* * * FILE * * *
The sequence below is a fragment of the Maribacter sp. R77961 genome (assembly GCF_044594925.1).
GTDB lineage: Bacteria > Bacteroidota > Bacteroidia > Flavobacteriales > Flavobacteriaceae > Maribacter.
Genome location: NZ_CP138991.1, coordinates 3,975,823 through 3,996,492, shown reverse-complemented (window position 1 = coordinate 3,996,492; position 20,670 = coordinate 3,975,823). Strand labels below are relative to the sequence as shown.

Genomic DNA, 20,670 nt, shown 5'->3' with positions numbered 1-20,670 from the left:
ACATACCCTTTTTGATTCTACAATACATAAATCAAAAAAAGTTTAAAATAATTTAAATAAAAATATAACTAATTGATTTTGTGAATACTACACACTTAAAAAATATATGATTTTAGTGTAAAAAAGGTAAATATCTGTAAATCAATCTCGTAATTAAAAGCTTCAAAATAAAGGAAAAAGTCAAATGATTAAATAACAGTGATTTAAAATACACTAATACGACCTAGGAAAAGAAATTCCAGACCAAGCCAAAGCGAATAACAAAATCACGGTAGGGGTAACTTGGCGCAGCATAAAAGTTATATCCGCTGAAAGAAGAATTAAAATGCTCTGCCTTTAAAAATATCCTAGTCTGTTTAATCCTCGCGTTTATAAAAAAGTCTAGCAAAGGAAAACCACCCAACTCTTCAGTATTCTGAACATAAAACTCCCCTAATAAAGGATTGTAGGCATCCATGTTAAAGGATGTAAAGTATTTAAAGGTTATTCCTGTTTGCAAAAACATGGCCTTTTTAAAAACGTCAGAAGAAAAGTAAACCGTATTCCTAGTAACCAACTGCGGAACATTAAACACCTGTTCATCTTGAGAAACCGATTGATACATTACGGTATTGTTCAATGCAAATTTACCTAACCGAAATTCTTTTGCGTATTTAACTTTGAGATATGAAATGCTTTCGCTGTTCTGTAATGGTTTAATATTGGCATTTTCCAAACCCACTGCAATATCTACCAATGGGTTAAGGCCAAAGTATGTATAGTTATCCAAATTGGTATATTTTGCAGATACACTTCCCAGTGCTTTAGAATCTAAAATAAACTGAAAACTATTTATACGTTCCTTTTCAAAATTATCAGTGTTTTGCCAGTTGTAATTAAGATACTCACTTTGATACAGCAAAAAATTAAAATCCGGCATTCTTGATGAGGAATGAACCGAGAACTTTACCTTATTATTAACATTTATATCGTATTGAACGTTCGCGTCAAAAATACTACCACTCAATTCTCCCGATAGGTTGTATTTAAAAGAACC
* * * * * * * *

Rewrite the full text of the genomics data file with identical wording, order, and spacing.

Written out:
The sequence below is a fragment of the Maribacter sp. R77961 genome (assembly GCF_044594925.1).
GTDB lineage: Bacteria > Bacteroidota > Bacteroidia > Flavobacteriales > Flavobacteriaceae > Maribacter.
Genome location: NZ_CP138991.1, coordinates 3,975,823 through 3,996,492, shown reverse-complemented (window position 1 = coordinate 3,996,492; position 20,670 = coordinate 3,975,823). Strand labels below are relative to the sequence as shown.

Genomic DNA, 20,670 nt, shown 5'->3' with positions numbered 1-20,670 from the left:
ACATACCCTTTTTGATTCTACAATACATAAATCAAAAAAAGTTTAAAATAATTTAAATAAAAATATAACTAATTGATTTTGTGAATACTACACACTTAAAAAATATATGATTTTAGTGTAAAAAAGGTAAATATCTGTAAATCAATCTCGTAATTAAAAGCTTCAAAATAAAGGAAAAAGTCAAATGATTAAATAACAGTGATTTAAAATACACTAATACGACCTAGGAAAAGAAATTCCAGACCAAGCCAAAGCGAATAACAAAATCACGGTAGGGGTAACTTGGCGCAGCATAAAAGTTATATCCGCTGAAAGAAGAATTAAAATGCTCTGCCTTTAAAAATATCCTAGTCTGTTTAATCCTCGCGTTTATAAAAAAGTCTAGCAAAGGAAAACCACCCAACTCTTCAGTATTCTGAACATAAAACTCCCCTAATAAAGGATTGTAGGCATCCATGTTAAAGGATGTAAAGTATTTAAAGGTTATTCCTGTTTGCAAAAACATGGCCTTTTTAAAAACGTCAGAAGAAAAGTAAACCGTATTCCTAGTAACCAACTGCGGAACATTAAACACCTGTTCATCTTGAGAAACCGATTGATACATTACGGTATTGTTCAATGCAAATTTACCTAACCGAAATTCTTTTGCGTATTTAACTTTGAGATATGAAATGCTTTCGCTGTTCTGTAATGGTTTAATATTGGCATTTTCCAAACCCACTGCAATATCTACCAATGGGTTAAGGCCAAAGTATGTATAGTTATCCAAATTGGTATATTTTGCAGATACACTTCCCAGTGCTTTAGAATCTAAAATAAACTGAAAACTATTTATACGTTCCTTTTCAAAATTATCAGTGTTTTGCCAGTTGTAATTAAGATACTCACTTTGATACAGCAAAAAATTAAAATCCGGCATTCTTGATGAGGAATGAACCGAGAACTTTACCTTATTATTAACATTTATATCGTATTGAACGTTCGCGTCAAAAATACTACCACTCAATTCTCCCGATAGGTTGTATTTAAAAGAACC